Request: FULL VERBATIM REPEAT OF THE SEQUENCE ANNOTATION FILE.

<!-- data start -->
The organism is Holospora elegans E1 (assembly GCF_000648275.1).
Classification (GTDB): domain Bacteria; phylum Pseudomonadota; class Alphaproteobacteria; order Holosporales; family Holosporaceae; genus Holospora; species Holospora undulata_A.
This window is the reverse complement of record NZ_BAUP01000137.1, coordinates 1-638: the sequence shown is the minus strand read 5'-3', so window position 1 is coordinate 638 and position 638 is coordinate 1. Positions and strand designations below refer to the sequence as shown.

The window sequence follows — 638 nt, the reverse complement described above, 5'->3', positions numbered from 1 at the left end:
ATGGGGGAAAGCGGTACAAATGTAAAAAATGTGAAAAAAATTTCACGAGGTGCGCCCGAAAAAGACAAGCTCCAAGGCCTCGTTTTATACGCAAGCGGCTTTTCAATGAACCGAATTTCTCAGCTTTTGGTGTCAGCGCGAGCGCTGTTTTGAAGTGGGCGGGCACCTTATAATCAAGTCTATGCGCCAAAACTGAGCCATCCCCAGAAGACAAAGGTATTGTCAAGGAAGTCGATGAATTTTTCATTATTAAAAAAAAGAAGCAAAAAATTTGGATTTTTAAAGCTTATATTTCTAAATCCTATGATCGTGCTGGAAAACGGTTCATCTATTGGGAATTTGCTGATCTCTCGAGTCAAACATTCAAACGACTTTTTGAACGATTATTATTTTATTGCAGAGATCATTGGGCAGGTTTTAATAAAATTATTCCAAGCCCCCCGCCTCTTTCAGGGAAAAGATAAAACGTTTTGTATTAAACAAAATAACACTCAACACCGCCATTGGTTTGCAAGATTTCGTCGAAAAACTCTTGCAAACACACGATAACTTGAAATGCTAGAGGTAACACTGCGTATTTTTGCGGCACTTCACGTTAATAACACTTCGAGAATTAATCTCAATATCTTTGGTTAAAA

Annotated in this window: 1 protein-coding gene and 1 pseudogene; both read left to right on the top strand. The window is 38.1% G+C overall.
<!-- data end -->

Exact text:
The organism is Holospora elegans E1 (assembly GCF_000648275.1).
Classification (GTDB): domain Bacteria; phylum Pseudomonadota; class Alphaproteobacteria; order Holosporales; family Holosporaceae; genus Holospora; species Holospora undulata_A.
This window is the reverse complement of record NZ_BAUP01000137.1, coordinates 1-638: the sequence shown is the minus strand read 5'-3', so window position 1 is coordinate 638 and position 638 is coordinate 1. Positions and strand designations below refer to the sequence as shown.

The window sequence follows — 638 nt, the reverse complement described above, 5'->3', positions numbered from 1 at the left end:
ATGGGGGAAAGCGGTACAAATGTAAAAAATGTGAAAAAAATTTCACGAGGTGCGCCCGAAAAAGACAAGCTCCAAGGCCTCGTTTTATACGCAAGCGGCTTTTCAATGAACCGAATTTCTCAGCTTTTGGTGTCAGCGCGAGCGCTGTTTTGAAGTGGGCGGGCACCTTATAATCAAGTCTATGCGCCAAAACTGAGCCATCCCCAGAAGACAAAGGTATTGTCAAGGAAGTCGATGAATTTTTCATTATTAAAAAAAAGAAGCAAAAAATTTGGATTTTTAAAGCTTATATTTCTAAATCCTATGATCGTGCTGGAAAACGGTTCATCTATTGGGAATTTGCTGATCTCTCGAGTCAAACATTCAAACGACTTTTTGAACGATTATTATTTTATTGCAGAGATCATTGGGCAGGTTTTAATAAAATTATTCCAAGCCCCCCGCCTCTTTCAGGGAAAAGATAAAACGTTTTGTATTAAACAAAATAACACTCAACACCGCCATTGGTTTGCAAGATTTCGTCGAAAAACTCTTGCAAACACACGATAACTTGAAATGCTAGAGGTAACACTGCGTATTTTTGCGGCACTTCACGTTAATAACACTTCGAGAATTAATCTCAATATCTTTGGTTAAAA

Annotated in this window: 1 protein-coding gene and 1 pseudogene; both read left to right on the top strand. The window is 38.1% G+C overall.